So much vitriol and outright opposition got thrown DaCosta’s way that she had to address it in an interview before the movie even came out! Mind you, this interview is after the WGA strike and after virtually no true and honest press run for the film due to the strike. What little time she had to speak about the movie was hobbled by having to defend it first.

The press run that never was. [l. to r.]: Iman Vellani, Nia DaCosta, Teyonnah Parris, & Brie Larson

Then, folks got on the movie after release as if the critic score was indicative of the movie itself being bad. When in quick succession, Napoleon, Aquaman 2, The Boys in the Boat, Wish, and a slew of other films scored worse than The Marvels, and with none of the same high-profile oppositional fuckery. Unfortunately, this opens the door for the obvious question: If none of the scrutiny has merit, why is Nia Dacosta and by extension the cast and crew of The Marvels being lambasted unjustly? You know? All I can say is…

Y’all Gon Leave Nia DaCosta Alone

Look here, y’all gonna leave this woman alone. Folks came after Nia like she came out of nowhere and ain’t never did nothing. Meanwhile, Nia DaCosta has helmed three films and each one showcases her visionary lens. Her first two feature films, Little Woods and Candyman had her working with A-list actors and renown production studios. People had words for her exit from The Marvels set to start her next project – but EVERY director does that very same thing. Again, what is the reasoning behind this particular level of scrutiny, hate, and downplaying?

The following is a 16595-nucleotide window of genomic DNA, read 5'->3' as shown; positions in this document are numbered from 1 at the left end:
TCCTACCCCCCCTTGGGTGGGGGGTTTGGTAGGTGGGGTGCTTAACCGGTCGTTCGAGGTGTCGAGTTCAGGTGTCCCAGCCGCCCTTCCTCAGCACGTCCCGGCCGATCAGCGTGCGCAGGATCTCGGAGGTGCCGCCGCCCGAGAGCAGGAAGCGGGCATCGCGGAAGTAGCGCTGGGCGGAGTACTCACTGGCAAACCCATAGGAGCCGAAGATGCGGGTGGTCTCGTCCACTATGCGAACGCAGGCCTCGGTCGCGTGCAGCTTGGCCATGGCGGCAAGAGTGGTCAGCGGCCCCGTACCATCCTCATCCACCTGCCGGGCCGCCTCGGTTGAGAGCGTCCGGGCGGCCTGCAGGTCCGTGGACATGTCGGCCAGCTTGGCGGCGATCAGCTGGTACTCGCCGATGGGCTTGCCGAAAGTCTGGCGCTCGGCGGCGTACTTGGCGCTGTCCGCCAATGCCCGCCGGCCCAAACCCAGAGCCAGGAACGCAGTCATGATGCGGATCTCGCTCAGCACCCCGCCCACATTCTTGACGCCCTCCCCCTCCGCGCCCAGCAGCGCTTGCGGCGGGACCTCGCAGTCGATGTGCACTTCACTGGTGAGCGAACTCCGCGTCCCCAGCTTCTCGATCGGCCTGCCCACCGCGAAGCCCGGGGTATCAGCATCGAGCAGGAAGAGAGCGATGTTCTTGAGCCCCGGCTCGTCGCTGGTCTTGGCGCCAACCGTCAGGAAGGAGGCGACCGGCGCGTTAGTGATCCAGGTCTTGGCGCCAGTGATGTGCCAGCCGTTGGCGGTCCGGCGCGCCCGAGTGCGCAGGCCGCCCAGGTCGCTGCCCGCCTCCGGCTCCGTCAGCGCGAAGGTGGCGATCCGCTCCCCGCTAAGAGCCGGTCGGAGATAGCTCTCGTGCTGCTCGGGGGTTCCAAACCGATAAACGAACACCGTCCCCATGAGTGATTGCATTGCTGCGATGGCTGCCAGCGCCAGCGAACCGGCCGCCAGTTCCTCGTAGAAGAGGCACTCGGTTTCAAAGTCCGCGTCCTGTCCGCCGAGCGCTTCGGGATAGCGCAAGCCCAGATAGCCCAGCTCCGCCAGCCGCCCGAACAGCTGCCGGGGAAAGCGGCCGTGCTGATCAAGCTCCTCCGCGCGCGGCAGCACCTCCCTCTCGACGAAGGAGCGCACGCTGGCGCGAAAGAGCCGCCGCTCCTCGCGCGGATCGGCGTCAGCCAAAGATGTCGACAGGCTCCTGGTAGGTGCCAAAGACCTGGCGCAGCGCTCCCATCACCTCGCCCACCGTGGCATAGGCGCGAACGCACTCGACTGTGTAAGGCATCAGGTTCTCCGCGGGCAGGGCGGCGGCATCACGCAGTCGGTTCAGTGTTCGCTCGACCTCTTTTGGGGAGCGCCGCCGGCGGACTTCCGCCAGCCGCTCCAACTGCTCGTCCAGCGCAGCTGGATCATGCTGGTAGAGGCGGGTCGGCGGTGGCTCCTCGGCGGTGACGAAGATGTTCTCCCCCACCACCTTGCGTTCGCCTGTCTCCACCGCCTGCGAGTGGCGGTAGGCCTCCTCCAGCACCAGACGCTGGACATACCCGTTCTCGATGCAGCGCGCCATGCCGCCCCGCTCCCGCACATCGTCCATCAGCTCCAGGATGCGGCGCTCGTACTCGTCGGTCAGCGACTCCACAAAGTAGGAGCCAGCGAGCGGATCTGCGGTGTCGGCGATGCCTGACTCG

Just Say You Hate (Black) Women

Somehow, in the last two presidential cycles, white folks got a hold of the phrase ‘woke’ and dissolved aspects of the social fabric that existed between the two Americas. Right-wing trolls, misogynists, and every intersection where those ideologies meet have utilized the phrase as an umbrella for anything and everything that pushes back against the status quo. When ‘woke’ is weaponized, it is often in the direction of women-led projects. The Marvels, the live-action Little Mermaid, Wish, Barbie – each faced this enfeebled and virulent platform and have had to answer for pushing a ‘woke’ agenda.

Brooklyn’s own, writer/director Nia DaCosta.

Mind you, woke is a Black colloquialism that refers to not falling for a trick and not taking the American dream at face value. Staying awake. Watching fools with no understanding of a phrase use that phrase with their whole chest and, in reality say nothing but affect everything, is terrible. But ultimately, they are wrong.

We are in the midst of a series of reckonings the world over. One such reckoning will regard how women are treated in all facets of society. The way women in media have been crucified by gender politics cannot be overlooked or undersold. Neither can Nia DaCosta’s vision of bringing Captain Marvel, Ms. Marvel, and Photon to the big screen and the impact it will have on generations of young women.

You can judge for yourself, when The Marvels is available for digital release on January 16th and physical release on February 13th.

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  • Poet, MC, Nerd, All-Around Problem. Lover of words, verse, and geek media from The Bronx, NYC.

  • Show Comments

  • Carla D.

    All Of This.
    I went to this movie twice. One time with my friends, all of us adults, comic nerds, women, and Black.
    And I went again but with my 10th grade niece and three of her friends. All girls, 1 of them White.
    Both times I saw it, we all had fun.
    I have a coworker who took his kids 2 boys and 1 girl to see it. Everybody wanted to see Captain Marvel and they wanted to see the two superhero’s from Disney + Ms Marvel and Monica from WandaVision.
    The boys ldidn’t care who directed it. They liked the action.
    If there wasn’t a strike they all might have been on TV before the movie opened and more people woul have known about the movie from jump.
    When it finally is on Disney+ or where ever and when the BluRay comes out, people will see how good the movie is and they will wonder why all the hate.